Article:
In case you’ve been missing it, Weave Society is our weekly storytelling/RPG show where Amy Dallen, Whitney Moore, Becca Scott, Stef Woodburn and Gina Divivo all take turns running the game (The Storyteller) and jump into one of Weave’s many worlds. It airs Wednesdays on Twitch and Alpha starting at 9:30 PM Pacific.
At the start of the show, Amy Dallen sat in the Storyteller’s chair, and jumped into the Goonies playset. After two episodes, Becca took over the Storyteller chair, and ran a game set in the Solar Age playset, which is a space adventure in the style of 1950s pulp science fiction. Now that Becca’s run as Storyteller on Weave Society is over, we asked her a few questions to reflect on her experience.
G&S: So rumor has it that this was your first run in the Storyteller chair – is that true? How would you describe the experience with Weave and the Solar Age playset?
Becca: The rumors are true! This was my first time sitting in the GM chair. It was definitely a much different experience than being a player. There’s this sense of total control, and total pressure because it’s on you to make sure the players are continually put in interesting situations. Weave was such an easy and comfortable system to work with because it definitely helped to move much of the onus of story creation off of my shoulders (and into my palm with a handy app!) I was completely sucked in while playing around with the playset beforehand. I think I read just about every card possibility (I cheated!) and the world Stefan Marmion created in Solar Age is rich, varied, and allows for some real deep dives into its mythos.
G&S: Amy mentioned that she was a little scared of what sorts of things you’d conjure up while running the game (she actually called you a diabolical genius). Do you think there was anything you did in your run as the Storyteller to earn that title?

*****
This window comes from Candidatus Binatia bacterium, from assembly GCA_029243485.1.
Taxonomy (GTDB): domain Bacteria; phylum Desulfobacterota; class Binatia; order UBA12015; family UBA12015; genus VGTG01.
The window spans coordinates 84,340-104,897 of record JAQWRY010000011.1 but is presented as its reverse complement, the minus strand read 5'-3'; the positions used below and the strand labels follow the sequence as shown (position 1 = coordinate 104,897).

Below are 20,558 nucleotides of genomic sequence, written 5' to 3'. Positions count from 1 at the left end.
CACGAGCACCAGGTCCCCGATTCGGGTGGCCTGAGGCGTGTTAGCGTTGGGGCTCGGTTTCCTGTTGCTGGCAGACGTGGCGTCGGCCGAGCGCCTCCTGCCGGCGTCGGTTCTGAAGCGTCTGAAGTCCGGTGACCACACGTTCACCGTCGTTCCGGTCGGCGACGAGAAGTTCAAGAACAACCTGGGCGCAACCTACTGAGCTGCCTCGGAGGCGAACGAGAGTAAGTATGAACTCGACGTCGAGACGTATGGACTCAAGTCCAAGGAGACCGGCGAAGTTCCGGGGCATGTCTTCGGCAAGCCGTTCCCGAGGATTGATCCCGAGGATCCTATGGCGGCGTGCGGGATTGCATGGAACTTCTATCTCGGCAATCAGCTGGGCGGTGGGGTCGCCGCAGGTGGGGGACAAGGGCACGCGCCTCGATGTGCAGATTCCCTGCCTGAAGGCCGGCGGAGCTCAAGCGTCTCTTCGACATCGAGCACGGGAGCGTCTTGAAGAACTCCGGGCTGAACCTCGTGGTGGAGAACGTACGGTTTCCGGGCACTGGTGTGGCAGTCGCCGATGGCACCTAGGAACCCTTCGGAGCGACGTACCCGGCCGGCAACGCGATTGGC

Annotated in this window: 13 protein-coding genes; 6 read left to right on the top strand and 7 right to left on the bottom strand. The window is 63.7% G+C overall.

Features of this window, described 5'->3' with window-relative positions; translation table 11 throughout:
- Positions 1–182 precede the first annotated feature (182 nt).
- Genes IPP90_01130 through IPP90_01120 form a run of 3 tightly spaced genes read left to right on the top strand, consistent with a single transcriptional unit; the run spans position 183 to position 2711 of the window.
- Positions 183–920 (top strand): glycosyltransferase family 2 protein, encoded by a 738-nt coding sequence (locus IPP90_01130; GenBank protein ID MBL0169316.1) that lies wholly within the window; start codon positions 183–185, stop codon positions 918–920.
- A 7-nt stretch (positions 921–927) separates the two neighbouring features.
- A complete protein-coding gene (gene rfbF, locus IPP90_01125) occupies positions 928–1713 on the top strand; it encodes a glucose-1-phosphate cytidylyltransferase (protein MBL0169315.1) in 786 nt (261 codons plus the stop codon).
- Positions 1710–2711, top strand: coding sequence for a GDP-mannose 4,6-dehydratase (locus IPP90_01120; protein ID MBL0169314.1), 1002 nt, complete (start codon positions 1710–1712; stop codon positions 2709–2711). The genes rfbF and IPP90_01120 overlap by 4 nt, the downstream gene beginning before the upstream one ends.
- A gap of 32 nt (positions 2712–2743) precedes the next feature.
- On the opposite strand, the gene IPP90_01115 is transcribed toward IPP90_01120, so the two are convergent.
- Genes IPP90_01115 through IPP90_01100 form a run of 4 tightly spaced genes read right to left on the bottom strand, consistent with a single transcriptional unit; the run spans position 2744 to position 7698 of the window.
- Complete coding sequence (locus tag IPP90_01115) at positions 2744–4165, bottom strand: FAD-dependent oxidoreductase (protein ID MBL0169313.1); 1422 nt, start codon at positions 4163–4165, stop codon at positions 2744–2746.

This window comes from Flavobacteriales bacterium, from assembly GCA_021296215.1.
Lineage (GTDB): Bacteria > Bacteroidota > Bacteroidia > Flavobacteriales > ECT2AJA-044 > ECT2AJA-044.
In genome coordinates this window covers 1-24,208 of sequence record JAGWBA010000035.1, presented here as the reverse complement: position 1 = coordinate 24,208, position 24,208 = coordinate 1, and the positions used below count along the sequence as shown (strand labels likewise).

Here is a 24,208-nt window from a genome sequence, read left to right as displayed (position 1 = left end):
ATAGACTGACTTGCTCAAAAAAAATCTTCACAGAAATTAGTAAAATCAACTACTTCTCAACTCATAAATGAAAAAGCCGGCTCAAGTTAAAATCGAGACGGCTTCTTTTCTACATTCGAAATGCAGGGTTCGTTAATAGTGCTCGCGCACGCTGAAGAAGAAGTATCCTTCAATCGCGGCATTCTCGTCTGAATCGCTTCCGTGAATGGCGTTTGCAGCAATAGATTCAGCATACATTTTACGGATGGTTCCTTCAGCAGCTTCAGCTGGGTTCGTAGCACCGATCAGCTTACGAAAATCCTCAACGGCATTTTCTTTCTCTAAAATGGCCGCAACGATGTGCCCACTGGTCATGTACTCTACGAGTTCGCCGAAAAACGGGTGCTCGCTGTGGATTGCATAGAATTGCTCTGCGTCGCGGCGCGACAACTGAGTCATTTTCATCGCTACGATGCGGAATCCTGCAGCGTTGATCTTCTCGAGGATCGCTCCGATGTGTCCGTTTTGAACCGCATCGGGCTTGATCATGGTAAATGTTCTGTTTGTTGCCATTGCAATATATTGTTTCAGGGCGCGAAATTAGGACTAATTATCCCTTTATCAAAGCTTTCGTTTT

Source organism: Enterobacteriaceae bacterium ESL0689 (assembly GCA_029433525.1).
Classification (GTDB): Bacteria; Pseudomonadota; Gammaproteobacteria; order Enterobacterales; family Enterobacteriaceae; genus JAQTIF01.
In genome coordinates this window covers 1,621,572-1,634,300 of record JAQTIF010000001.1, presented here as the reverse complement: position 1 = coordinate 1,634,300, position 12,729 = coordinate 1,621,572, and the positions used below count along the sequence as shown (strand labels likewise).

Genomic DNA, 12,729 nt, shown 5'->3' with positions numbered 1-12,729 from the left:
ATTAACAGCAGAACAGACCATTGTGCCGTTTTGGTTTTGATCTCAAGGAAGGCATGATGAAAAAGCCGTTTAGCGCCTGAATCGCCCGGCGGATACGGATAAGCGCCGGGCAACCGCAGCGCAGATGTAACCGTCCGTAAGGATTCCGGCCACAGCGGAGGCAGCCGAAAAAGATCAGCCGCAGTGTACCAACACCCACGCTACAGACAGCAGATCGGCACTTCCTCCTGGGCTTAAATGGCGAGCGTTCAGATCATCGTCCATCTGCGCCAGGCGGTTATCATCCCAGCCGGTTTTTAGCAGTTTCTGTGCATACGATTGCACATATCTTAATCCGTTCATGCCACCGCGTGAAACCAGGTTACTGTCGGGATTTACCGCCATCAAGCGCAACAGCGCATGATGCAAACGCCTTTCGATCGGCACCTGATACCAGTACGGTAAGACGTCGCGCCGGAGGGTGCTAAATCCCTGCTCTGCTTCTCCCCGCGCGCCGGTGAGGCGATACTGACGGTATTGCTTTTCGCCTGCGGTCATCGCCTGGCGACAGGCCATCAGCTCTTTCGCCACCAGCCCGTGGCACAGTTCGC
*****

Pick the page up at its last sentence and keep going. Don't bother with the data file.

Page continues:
Becca: I totally failed in living up to the lofty diabolical expectations on me. This is because I didn’t want to bog down or limit my players’ ideas in any way, so if they had a justification as to why they should be able to roll extra dice in a challenge, I went with it. Another reason I chose not to be as evil as I am sometimes inclined, is that our show is only an hour and a half. If any particular event or mission were too difficult, it would eat up a pretty big chunk of showtime. I wanted things to keep rolling to be able to tell as much of a story as possible in that time, and luckily the players dice rolls were conducive to that.
G&S: The fan response to Weave Society has been incredible, both in terms the interaction in chat, people responding on social media with the hashtag #WeaveSociety, and even creating incredible fan art. Is there any particular response that’s blown you away from the growing Weave Society community?
Becca: I was blown away by all of it. Having someone create art based on your own silly words is just about the greatest compliment someone can give. One thing that particularly stood out in my memory of the #WeaveSociety Gallery is the depiction of an NPC I threw in called “The Salivator”, a rat-person with a horrific story about the dissolution of her crew. The level of attention to detail in so many of these drawings really floors me.
G&S: You’ve been both a player and a Storyteller on Weave Society. What were your favorite moments during the show so far as a player, and as a Storyteller?
Becca: My favorite moments as a player during Amy Dallen’s run of Goonies were when Amy described the semi-daemon (which is basically a Demogorgon) with terrifying detail, and when it turned to look at our PC’s I felt a literal chill run down my spine. I was also stoked when I had stolen the engine from my mom’s car to power my computer and it just so happened we needed a getaway in a VW van that was missing an engine. Kismet.
My favorite moments as a Storyteller were when Gina DeVivo, as “Crawley” the AI, ran off a ship full of marauding space pirates by jumping into a thick Australian accent with zero hesitation and convincing the pirates this ship had already been raided. Another was when I described a desolate area of space with corpses floating by, and Stef Woodburn, as “Sinatra,” used her ability to communicate with the dead to interact with the maimed NPC’s remains. Then Crawley used her ability to send the lost soul on to another plane of existence.
You can go back and catch the past episodes of Weave Society on Twitch and Alpha, or watch it live starting at 9:30 PM PT every Wednesday night! And if you’d like to learn more about Weave, check out our hands-on overview and try out the system for yourself with preview cards.